Too Darn Hot

I’d like to sup with my baby tonight,
Fulfill the cup with my baby tonight,
But I ain’t up to my baby tonight,
‘Cause it’s too darn hot.
It’s too darn hot,
It’s too darn hot.
Cole Porter, “Kiss Me Kate”

Anne and I went to the Muny on Friday night. Earlier this year, we had let our season seats of twenty year go. Now that Anne has the summers off, she is no longer tied to Missouri and tends to drift away, back to Michigan and missed many of the shows. So, it seemed no longer worthwhile to keep getting season tickets. Our friend John G. left town and offered us the tickets to “Kiss Me Kate” and we took him up on the deal. Unfortunately, another peril of the Muny reared itself on Friday, Saint Louis’ summer heat. The mercury hit 98 °F and was still quite toasty at show time. Fortunately, “Kate” has the perfect antidote for this heat, its lead number in the second act, Too Darn Hot.

Jay and Carl are due into the Lou, in a couple of weeks. Anne was wondering at dinner whether or not we should warn them that the daytime high’s that they are used to in Seattle are only 60% of the highs here. I figure that this blog post constitutes a fair warning. A couple of months ago, when that Californian preacher was predicting the end of the world, he wasn’t predicting that it would actually occur on that day. He forecasted a period of up to 75 days where environmental conditions steadily deteriorated. I would say that his prediction was spot on, but the rest of Saint Louis prefers not to refer to this time as the end of days, but simply summertime in Saint Louis. What do you think will break first, the temperature, this world or me?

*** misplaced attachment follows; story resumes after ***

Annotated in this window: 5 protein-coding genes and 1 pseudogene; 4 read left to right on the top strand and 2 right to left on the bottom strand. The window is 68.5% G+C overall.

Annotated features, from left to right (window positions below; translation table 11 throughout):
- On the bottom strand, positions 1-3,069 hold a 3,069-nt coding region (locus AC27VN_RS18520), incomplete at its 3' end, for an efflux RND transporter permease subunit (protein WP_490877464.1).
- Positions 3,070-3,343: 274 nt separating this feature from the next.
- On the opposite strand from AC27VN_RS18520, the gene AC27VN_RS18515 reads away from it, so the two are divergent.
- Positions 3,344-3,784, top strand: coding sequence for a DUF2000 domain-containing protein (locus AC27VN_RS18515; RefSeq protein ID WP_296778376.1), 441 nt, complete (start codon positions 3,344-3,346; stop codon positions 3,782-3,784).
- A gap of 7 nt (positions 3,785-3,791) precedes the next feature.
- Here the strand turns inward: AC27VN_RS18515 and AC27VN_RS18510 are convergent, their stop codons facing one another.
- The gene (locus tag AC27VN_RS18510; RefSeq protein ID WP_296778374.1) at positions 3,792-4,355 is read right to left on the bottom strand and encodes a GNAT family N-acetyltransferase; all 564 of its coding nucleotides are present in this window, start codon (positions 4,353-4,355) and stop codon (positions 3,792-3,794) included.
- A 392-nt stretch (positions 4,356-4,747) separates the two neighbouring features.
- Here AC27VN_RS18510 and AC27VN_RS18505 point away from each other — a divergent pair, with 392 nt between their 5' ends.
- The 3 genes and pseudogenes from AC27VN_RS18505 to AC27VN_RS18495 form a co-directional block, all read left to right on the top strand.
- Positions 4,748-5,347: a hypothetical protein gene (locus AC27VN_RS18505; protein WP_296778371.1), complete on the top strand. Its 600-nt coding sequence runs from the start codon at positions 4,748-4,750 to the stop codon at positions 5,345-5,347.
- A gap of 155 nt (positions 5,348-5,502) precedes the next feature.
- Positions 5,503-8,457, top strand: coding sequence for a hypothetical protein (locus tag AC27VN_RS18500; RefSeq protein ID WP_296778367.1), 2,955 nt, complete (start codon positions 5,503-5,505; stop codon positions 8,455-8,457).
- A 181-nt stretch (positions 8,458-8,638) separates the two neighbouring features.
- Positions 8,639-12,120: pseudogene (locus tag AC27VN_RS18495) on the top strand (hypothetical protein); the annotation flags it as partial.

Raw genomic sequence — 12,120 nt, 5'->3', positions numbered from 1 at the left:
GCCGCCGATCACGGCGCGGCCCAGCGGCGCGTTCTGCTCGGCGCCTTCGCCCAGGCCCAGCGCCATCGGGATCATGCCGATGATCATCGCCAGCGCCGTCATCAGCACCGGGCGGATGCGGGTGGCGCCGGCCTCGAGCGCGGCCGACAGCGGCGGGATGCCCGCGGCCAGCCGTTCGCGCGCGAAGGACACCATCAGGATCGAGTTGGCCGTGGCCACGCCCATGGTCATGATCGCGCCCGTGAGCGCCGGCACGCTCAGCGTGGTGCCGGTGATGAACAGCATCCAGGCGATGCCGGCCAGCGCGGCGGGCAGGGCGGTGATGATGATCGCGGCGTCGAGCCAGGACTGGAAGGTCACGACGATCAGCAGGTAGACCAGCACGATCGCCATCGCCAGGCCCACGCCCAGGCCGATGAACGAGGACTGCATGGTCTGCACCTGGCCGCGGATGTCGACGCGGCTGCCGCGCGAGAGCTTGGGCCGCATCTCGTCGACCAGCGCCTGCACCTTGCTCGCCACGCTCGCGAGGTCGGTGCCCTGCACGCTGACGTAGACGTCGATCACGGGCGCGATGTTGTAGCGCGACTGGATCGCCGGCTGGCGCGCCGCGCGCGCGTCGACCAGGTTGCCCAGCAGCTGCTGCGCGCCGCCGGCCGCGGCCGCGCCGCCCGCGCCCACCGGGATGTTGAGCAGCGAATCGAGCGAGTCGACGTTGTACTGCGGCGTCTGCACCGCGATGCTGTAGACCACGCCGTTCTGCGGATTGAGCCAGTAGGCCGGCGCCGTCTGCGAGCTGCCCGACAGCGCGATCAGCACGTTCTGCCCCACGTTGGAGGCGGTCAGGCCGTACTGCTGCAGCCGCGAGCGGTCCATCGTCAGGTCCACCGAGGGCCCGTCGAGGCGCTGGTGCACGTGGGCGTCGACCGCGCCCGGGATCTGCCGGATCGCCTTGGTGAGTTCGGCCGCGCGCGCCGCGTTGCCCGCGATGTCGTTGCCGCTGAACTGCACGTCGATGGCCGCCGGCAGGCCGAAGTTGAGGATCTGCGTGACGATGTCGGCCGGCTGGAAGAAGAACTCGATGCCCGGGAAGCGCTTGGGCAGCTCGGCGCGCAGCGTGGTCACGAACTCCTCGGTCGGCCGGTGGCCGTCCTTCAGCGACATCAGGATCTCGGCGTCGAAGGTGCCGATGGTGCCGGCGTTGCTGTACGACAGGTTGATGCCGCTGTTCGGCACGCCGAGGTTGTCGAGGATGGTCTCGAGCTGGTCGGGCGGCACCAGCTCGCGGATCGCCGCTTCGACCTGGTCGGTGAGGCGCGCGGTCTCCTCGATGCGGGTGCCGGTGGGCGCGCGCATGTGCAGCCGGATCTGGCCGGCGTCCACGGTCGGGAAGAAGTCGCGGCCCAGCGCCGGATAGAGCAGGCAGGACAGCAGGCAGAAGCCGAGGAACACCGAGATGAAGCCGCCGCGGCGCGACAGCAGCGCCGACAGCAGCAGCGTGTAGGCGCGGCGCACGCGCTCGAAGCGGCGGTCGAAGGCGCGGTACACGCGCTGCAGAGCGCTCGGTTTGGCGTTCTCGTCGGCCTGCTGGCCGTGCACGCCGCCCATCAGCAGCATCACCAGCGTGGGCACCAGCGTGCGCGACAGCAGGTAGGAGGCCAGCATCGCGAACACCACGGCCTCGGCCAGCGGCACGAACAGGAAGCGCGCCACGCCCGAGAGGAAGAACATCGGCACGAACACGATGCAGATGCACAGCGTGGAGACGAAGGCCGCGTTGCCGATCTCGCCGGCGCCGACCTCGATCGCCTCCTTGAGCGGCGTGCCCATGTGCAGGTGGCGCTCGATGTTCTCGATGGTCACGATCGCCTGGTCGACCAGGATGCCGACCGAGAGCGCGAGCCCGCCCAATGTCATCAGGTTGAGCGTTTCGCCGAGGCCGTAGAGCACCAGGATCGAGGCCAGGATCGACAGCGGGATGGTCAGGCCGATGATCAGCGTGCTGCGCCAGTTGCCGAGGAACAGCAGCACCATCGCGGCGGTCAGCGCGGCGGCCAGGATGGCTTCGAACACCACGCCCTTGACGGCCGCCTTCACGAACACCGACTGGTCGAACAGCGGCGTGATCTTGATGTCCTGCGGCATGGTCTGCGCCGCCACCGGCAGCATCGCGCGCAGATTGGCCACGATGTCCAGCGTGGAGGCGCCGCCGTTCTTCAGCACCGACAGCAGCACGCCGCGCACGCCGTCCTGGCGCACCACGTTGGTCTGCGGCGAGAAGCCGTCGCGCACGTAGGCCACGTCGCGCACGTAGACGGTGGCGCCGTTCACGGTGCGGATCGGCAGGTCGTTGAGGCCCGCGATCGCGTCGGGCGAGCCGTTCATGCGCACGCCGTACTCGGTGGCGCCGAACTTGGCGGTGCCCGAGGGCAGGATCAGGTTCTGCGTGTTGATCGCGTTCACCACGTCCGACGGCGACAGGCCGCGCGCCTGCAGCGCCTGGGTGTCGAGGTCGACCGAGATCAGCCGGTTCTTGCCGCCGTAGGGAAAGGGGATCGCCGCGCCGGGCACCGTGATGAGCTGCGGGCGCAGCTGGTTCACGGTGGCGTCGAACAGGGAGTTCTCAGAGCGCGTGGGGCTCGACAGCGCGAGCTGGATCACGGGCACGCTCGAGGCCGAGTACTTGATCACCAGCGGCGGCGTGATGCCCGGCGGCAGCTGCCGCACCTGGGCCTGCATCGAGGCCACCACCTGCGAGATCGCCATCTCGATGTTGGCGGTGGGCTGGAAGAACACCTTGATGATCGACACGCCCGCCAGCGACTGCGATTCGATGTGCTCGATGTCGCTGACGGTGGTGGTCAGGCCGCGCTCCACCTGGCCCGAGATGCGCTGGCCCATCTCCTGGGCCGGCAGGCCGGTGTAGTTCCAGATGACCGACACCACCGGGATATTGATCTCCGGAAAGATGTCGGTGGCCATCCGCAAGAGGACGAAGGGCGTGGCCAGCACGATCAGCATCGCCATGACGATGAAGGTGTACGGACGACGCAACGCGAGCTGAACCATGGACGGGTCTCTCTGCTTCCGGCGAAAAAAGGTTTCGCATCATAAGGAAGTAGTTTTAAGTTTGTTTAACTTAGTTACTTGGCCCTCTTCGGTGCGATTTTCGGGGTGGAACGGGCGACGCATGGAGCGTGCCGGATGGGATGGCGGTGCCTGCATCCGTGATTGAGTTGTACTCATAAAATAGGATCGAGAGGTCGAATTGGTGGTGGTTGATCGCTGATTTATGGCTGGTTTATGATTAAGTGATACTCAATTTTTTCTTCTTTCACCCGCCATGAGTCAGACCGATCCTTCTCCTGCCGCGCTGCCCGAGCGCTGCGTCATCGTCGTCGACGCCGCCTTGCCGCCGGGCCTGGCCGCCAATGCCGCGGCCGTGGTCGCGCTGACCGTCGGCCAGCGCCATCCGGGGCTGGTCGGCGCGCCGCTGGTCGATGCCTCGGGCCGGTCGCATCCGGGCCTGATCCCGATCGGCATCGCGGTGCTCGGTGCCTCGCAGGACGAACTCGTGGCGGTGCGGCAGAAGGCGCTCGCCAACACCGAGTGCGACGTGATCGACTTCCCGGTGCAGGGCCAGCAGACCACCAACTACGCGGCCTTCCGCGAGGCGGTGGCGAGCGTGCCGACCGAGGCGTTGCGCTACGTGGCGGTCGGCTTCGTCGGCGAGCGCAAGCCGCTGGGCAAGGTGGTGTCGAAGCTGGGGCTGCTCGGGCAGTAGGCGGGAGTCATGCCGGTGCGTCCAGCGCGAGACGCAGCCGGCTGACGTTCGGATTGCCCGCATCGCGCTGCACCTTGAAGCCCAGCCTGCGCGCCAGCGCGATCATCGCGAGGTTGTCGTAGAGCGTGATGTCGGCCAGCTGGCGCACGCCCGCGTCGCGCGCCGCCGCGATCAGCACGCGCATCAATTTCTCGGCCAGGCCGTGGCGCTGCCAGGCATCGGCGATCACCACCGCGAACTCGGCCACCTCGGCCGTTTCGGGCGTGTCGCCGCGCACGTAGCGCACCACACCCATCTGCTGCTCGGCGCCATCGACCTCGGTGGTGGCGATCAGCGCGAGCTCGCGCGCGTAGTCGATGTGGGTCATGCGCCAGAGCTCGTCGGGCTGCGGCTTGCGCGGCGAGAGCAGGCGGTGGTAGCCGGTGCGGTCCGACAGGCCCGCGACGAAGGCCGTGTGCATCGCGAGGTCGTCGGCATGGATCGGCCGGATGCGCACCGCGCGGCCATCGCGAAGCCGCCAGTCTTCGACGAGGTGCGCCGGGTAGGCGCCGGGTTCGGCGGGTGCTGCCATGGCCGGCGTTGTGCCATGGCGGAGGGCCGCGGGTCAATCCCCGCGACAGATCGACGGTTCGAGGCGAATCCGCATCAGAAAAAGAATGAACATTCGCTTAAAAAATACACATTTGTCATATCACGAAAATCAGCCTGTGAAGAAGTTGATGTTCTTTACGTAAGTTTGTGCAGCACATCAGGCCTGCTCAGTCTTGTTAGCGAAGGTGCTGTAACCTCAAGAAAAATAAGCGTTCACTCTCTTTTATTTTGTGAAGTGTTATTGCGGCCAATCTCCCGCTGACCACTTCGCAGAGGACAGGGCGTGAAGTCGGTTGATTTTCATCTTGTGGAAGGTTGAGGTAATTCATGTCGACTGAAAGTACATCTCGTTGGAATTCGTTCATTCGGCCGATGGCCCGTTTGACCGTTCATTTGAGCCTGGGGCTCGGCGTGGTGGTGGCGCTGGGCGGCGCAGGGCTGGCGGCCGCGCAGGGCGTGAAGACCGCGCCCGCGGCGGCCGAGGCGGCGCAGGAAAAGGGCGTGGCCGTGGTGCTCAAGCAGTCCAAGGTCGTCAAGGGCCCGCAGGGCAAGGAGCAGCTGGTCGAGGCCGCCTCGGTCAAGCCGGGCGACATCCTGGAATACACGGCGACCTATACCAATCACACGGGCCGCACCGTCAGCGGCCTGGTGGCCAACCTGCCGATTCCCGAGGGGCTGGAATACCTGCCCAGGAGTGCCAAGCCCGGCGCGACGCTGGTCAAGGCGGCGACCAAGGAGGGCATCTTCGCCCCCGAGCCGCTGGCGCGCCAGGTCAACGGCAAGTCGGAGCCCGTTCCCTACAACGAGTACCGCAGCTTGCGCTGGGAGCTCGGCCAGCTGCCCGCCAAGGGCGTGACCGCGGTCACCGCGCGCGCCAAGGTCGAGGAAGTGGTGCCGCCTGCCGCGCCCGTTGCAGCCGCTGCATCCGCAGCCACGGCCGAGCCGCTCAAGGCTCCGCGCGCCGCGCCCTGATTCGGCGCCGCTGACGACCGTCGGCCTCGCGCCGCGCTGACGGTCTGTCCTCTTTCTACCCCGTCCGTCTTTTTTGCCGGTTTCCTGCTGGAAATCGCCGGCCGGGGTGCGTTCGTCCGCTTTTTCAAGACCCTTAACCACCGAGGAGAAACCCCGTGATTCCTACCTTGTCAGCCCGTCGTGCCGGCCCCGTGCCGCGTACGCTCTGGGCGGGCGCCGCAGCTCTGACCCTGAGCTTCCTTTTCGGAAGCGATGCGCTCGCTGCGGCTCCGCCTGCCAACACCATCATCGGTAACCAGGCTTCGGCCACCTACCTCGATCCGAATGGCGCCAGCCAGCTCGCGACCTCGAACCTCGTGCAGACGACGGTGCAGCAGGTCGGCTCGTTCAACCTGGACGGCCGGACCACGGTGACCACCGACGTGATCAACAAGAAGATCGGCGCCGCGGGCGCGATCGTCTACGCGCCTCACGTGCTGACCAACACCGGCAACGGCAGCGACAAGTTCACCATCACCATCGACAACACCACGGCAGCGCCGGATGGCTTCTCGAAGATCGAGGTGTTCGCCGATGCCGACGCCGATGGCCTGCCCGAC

Featuring Cole Porter’s melodious score, “Kiss Me, Kate” won the first Tony award for a musical. Based upon Shakespeare’s “Taming of the Shrew”, it is surprising on how much of the “Shrew” made it in to Kate. Not just the plot about squabbling lovers, but also scenes and even dialogue. We enjoyed “Shrew,” when it appeared last month at this year’s Shakespeare festival. “Kate” makes for a nice encore. Produced in 1949, “Kiss Me, Kate” tells the story of a divorced acting couple. They’re co-starring in a production of “Shrew,” a play within the play, comedy that parallels their “Kate” relationship. The musical features such numbers as Another Op’nin’, Another Show, So In Love, Brush Up Your Shakespeare and of course Too Darn Hot. The cast includes Joneal Joplin, one of our favorites and the hardest working actor in Saint Louis.